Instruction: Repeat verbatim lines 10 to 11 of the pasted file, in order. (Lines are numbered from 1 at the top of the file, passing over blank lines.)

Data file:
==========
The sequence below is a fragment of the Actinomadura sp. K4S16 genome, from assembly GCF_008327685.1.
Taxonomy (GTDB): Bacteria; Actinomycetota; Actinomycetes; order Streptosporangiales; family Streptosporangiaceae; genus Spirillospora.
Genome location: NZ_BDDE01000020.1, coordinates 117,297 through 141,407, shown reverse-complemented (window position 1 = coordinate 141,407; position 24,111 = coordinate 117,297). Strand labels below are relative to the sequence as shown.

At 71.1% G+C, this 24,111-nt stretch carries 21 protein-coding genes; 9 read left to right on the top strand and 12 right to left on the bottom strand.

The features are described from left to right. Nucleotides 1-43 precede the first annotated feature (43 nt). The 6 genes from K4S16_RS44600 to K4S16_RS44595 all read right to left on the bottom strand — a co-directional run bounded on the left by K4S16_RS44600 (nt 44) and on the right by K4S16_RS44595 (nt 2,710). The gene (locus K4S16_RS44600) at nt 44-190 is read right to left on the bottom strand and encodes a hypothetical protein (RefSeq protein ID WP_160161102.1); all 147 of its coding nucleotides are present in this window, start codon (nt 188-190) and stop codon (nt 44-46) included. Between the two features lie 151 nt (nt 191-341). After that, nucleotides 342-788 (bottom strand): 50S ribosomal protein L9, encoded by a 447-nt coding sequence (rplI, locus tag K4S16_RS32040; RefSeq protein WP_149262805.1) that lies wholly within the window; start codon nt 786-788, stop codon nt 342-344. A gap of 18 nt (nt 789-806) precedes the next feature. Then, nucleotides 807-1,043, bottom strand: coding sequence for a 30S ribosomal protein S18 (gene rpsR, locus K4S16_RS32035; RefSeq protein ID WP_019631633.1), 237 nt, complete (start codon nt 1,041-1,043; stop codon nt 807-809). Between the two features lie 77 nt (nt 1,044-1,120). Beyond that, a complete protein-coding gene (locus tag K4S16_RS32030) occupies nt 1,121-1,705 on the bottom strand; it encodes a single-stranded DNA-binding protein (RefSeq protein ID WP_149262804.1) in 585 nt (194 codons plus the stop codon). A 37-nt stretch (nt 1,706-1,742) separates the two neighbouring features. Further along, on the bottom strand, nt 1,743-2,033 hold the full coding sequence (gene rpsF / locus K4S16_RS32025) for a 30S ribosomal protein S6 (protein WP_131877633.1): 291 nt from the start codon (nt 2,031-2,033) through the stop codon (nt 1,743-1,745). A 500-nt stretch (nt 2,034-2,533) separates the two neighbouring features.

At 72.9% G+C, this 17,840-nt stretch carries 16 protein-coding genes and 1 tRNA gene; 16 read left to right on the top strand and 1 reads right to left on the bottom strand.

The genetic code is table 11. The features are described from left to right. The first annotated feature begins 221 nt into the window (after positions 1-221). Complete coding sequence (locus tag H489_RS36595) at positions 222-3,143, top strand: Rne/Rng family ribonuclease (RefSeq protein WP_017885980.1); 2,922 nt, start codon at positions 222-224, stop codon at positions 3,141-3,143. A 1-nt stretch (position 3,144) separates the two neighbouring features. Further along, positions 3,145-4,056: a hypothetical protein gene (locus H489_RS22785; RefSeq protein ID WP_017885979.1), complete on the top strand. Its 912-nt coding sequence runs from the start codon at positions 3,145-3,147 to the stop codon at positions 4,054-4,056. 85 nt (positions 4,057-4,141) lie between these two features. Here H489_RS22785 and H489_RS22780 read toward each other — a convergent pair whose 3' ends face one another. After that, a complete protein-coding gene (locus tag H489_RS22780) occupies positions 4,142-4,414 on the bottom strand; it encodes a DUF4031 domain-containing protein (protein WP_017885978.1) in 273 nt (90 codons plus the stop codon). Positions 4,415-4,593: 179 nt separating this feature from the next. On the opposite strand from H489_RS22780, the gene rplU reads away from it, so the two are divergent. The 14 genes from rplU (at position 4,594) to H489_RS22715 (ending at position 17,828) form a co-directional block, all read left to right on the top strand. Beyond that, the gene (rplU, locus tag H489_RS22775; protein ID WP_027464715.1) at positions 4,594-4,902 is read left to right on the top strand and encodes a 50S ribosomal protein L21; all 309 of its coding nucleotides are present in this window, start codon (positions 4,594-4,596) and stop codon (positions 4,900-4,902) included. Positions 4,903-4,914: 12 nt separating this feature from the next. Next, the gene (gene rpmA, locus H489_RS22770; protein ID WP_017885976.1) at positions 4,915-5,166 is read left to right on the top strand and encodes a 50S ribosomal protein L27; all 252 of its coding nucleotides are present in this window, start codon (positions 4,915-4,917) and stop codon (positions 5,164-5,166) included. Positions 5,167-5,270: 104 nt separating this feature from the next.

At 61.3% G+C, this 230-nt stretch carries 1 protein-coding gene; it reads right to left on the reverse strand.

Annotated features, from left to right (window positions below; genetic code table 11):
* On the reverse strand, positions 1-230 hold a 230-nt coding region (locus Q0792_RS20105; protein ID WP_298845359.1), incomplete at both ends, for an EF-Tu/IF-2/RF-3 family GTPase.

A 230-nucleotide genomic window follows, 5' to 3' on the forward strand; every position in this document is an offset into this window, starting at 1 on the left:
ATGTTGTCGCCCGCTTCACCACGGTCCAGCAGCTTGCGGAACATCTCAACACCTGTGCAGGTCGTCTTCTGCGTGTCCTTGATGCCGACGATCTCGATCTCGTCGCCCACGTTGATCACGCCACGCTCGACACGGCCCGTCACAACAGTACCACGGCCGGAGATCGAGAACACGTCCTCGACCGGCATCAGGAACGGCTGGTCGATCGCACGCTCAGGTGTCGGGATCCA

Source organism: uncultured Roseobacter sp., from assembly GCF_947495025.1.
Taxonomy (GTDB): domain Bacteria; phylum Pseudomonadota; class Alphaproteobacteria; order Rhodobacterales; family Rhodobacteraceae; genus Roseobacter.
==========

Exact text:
* On the reverse strand, positions 1-230 hold a 230-nt coding region (locus Q0792_RS20105; protein ID WP_298845359.1), incomplete at both ends, for an EF-Tu/IF-2/RF-3 family GTPase.

A 230-nucleotide genomic window follows, 5' to 3' on the forward strand; every position in this document is an offset into this window, starting at 1 on the left: